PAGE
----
(CNN) — Maybe it’s falling asleep on the red-eye flight, dreaming of gleaming skyscrapers before waking up to views of Long Island, ready to live out all your NYC fantasies.
Or perhaps it’s finally breezing down Route 66, the California wind in your hair, and the open road boundless in front of you.
For many British travelers, a vacation in America is a dream come true, a culmination of years of consuming US cinema and culture.
But it’s been a dream that’s been essentially off the table for over a year.
In March 2020, as Covid-19 spread across the world and borders closed, the US banned all non-essential travelers from the UK.
This rule remains in place, and while there’s no reverse ban on US travelers entering the UK, ongoing British quarantine and lockdown restrictions mean few Americans are vacationing in Britain right now.
Both the US and the UK have suffered greatly over the course of the pandemic, with grimly high death rates.
But recently there’s been a glimmer of hope: both nations are enjoying speedy and largely smooth vaccine roll-outs.
While much of mainland Europe is entangled in vaccine delays, as of April 9 the UK had fully vaccinated 9.16% of its population and the US had vaccinated 18.74%.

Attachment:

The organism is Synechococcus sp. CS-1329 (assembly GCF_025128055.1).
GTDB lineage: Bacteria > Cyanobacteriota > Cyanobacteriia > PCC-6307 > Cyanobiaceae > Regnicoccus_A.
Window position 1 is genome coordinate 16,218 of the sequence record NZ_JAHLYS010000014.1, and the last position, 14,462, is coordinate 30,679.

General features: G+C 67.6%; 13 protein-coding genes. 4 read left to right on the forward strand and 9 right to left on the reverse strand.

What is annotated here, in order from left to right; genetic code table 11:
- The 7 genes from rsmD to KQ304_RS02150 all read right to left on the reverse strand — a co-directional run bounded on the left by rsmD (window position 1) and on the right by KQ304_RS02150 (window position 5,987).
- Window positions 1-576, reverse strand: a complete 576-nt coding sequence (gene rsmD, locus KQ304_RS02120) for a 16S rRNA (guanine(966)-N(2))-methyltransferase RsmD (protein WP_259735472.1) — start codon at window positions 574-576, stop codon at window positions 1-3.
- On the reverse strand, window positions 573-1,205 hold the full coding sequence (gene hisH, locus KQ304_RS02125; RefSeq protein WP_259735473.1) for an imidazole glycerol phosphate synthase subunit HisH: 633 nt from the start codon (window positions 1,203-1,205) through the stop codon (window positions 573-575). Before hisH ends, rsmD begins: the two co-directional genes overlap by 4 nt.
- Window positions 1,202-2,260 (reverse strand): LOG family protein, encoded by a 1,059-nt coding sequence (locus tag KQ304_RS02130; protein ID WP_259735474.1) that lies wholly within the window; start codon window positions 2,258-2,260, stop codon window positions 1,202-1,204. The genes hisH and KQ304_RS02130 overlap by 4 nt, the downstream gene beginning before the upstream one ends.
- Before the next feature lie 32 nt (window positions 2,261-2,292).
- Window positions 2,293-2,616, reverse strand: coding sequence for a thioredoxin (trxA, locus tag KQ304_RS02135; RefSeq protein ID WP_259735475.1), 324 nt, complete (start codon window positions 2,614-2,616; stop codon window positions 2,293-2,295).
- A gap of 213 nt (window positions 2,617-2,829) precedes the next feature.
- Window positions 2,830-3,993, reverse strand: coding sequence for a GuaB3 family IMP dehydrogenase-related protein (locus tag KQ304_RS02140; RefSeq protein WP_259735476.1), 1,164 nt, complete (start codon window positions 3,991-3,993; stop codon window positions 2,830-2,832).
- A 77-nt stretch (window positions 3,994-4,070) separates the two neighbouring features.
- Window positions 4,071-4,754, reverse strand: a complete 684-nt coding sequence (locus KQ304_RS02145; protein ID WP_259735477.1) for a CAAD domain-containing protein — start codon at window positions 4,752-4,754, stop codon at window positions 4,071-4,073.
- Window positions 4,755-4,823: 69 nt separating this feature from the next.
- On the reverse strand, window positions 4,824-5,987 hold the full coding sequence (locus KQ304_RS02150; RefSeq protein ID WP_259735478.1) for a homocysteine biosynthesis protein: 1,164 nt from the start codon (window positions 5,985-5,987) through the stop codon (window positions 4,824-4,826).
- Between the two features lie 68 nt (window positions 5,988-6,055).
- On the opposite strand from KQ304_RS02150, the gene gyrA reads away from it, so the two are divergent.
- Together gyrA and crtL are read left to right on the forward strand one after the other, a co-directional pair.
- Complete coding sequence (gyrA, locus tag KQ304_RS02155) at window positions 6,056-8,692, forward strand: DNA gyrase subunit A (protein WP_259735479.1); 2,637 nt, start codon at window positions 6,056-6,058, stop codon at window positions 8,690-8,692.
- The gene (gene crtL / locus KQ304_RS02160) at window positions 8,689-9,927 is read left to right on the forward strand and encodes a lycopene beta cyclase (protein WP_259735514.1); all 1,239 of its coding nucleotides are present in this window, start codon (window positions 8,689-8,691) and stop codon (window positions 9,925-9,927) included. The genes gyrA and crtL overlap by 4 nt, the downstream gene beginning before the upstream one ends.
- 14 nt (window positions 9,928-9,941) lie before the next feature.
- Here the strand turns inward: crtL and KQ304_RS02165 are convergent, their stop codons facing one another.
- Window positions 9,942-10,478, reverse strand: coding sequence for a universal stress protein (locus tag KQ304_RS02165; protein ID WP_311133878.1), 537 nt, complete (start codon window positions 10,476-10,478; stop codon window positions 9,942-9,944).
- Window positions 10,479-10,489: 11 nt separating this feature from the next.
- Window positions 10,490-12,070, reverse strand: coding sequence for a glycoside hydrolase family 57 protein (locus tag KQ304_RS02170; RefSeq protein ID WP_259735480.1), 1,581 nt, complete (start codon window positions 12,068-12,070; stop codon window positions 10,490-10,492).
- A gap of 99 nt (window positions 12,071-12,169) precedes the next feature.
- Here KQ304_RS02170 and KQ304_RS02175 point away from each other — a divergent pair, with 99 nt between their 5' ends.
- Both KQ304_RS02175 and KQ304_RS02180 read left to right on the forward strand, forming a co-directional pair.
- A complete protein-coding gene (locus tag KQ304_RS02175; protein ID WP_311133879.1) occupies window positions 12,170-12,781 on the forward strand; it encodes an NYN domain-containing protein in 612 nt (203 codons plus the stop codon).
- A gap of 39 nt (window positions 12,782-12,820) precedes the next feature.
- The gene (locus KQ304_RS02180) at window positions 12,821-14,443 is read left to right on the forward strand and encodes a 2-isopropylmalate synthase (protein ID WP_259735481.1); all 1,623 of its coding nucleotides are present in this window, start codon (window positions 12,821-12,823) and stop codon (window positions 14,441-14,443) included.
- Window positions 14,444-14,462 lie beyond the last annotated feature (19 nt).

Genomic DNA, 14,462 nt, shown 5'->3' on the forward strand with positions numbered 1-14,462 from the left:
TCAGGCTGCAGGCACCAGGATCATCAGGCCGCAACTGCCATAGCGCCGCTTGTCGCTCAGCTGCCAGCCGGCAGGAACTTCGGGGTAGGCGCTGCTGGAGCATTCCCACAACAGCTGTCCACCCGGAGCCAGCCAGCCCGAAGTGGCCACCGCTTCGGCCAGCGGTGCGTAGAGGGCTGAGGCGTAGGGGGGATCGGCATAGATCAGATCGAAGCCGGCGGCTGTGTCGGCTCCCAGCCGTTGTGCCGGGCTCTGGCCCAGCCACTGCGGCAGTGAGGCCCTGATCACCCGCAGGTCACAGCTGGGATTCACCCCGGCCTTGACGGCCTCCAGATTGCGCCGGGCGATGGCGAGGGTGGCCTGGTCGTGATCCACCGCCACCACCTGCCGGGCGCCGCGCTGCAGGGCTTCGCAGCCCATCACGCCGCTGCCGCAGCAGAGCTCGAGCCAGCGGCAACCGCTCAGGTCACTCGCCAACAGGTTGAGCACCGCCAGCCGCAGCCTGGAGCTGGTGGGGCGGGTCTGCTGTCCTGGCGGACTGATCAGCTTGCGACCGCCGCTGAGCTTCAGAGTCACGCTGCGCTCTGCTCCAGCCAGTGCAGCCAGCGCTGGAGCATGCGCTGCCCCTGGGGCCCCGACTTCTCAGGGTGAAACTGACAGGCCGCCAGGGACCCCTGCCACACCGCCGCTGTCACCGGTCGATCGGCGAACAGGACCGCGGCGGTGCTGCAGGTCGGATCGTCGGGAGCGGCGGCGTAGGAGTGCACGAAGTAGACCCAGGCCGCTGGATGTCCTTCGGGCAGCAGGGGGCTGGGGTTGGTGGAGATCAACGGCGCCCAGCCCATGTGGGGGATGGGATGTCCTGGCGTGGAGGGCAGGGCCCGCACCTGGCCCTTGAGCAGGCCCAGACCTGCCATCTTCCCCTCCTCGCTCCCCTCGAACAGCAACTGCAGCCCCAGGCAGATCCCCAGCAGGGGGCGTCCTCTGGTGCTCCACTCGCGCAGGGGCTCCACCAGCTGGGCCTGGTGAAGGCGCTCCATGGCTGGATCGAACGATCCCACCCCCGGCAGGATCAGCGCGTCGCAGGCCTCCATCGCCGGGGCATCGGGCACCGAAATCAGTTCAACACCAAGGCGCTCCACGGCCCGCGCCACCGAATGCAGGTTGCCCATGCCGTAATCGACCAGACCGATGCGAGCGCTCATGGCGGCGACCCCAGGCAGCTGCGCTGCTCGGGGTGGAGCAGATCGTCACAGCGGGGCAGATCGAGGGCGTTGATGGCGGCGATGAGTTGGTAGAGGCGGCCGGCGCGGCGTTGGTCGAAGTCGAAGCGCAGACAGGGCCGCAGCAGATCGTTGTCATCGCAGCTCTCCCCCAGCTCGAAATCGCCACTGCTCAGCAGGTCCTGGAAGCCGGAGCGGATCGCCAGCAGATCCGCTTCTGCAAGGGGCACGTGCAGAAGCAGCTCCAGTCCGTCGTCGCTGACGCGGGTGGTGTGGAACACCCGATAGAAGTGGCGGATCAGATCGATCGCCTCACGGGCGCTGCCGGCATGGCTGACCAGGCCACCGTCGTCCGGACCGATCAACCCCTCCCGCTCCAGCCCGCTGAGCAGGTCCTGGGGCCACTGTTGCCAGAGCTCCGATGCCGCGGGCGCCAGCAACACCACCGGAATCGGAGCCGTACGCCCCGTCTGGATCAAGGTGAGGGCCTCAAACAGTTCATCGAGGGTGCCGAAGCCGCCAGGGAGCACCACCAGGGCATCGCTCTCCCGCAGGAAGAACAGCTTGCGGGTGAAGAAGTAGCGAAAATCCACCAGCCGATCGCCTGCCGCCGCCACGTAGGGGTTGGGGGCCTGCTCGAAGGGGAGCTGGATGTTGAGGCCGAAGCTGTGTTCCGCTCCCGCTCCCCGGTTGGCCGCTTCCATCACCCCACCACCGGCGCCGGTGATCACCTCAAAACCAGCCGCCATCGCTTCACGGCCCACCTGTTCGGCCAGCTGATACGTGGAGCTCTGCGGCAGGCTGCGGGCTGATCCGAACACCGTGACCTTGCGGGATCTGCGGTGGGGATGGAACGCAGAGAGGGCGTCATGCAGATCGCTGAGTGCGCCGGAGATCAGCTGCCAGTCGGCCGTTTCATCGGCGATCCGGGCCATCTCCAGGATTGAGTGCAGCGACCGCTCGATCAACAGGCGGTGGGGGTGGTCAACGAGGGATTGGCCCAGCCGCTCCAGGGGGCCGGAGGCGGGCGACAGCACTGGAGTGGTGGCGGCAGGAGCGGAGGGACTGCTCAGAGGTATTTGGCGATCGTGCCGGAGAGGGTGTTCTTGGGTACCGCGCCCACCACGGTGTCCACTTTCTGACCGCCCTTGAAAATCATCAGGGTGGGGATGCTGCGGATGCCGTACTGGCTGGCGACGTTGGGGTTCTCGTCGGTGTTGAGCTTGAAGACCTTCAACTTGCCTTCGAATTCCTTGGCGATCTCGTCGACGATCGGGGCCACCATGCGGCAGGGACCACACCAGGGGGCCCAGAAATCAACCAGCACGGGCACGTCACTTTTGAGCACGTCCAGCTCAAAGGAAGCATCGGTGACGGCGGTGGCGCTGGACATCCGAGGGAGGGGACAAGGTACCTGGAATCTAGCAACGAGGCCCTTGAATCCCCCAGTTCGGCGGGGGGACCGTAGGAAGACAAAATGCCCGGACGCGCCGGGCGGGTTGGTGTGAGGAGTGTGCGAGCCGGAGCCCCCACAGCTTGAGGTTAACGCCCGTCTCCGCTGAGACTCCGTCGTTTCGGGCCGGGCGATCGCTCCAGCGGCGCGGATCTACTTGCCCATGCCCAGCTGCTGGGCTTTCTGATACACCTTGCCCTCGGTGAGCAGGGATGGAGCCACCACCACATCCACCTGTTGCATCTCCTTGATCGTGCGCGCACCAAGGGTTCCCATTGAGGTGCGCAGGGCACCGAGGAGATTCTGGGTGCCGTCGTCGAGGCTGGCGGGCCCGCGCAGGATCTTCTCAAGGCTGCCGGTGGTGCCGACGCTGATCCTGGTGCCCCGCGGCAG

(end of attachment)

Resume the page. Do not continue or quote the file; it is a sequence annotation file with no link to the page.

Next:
President Joe Biden has promised vaccines for all US adults by the end of May, recently upping that to mid-April. Meanwhile, Britain is on track to meet its goal of offering the first jab to all adults by the end of July.
The CDC recently amended guidance to confirm fully vaccinated people can travel at low risk to themselves. In March, CNBC reported that Biden’s administration is considering lifting the long-standing UK travel ban, and the similar bans that currently block EU and Brazilian arrivals.
And while non-essential international travel in the UK is off the table until at least May 17 — and potentially illegal until June 30 — the UK government’s recent reveal of a “traffic light” system for international travel, in which destinations would be grouped into “red,” “amber” or “green” categories depending on their vaccination roll-out and infection rate, suggests the US could be one of the more viable options for UK travelers this summer.